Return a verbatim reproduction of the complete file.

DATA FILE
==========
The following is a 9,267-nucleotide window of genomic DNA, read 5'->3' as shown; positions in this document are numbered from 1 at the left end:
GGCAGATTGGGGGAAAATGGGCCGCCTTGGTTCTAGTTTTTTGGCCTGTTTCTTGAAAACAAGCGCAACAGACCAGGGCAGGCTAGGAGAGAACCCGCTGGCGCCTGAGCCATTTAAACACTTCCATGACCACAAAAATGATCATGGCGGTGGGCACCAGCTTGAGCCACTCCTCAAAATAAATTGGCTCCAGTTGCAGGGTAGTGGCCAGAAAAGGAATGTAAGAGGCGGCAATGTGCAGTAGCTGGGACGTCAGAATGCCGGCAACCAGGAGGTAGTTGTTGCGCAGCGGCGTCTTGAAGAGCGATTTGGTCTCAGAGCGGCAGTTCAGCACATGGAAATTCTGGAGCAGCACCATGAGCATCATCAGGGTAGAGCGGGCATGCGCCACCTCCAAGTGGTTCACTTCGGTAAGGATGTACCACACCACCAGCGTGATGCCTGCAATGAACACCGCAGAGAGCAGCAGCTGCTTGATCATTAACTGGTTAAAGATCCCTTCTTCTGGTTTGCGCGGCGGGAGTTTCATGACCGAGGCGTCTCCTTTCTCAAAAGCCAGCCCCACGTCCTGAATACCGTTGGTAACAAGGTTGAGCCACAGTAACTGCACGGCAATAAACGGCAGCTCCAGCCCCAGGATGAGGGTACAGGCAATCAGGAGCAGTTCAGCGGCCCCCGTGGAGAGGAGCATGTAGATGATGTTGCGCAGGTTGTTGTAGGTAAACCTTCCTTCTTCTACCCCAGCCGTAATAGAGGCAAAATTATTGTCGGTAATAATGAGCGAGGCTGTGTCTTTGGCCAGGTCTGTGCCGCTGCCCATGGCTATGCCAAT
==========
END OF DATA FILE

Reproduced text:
The following is a 9,267-nucleotide window of genomic DNA, read 5'->3' as shown; positions in this document are numbered from 1 at the left end:
GGCAGATTGGGGGAAAATGGGCCGCCTTGGTTCTAGTTTTTTGGCCTGTTTCTTGAAAACAAGCGCAACAGACCAGGGCAGGCTAGGAGAGAACCCGCTGGCGCCTGAGCCATTTAAACACTTCCATGACCACAAAAATGATCATGGCGGTGGGCACCAGCTTGAGCCACTCCTCAAAATAAATTGGCTCCAGTTGCAGGGTAGTGGCCAGAAAAGGAATGTAAGAGGCGGCAATGTGCAGTAGCTGGGACGTCAGAATGCCGGCAACCAGGAGGTAGTTGTTGCGCAGCGGCGTCTTGAAGAGCGATTTGGTCTCAGAGCGGCAGTTCAGCACATGGAAATTCTGGAGCAGCACCATGAGCATCATCAGGGTAGAGCGGGCATGCGCCACCTCCAAGTGGTTCACTTCGGTAAGGATGTACCACACCACCAGCGTGATGCCTGCAATGAACACCGCAGAGAGCAGCAGCTGCTTGATCATTAACTGGTTAAAGATCCCTTCTTCTGGTTTGCGCGGCGGGAGTTTCATGACCGAGGCGTCTCCTTTCTCAAAAGCCAGCCCCACGTCCTGAATACCGTTGGTAACAAGGTTGAGCCACAGTAACTGCACGGCAATAAACGGCAGCTCCAGCCCCAGGATGAGGGTACAGGCAATCAGGAGCAGTTCAGCGGCCCCCGTGGAGAGGAGCATGTAGATGATGTTGCGCAGGTTGTTGTAGGTAAACCTTCCTTCTTCTACCCCAGCCGTAATAGAGGCAAAATTATTGTCGGTAATAATGAGCGAGGCTGTGTCTTTGGCCAGGTCTGTGCCGCTGCCCATGGCTATGCCAAT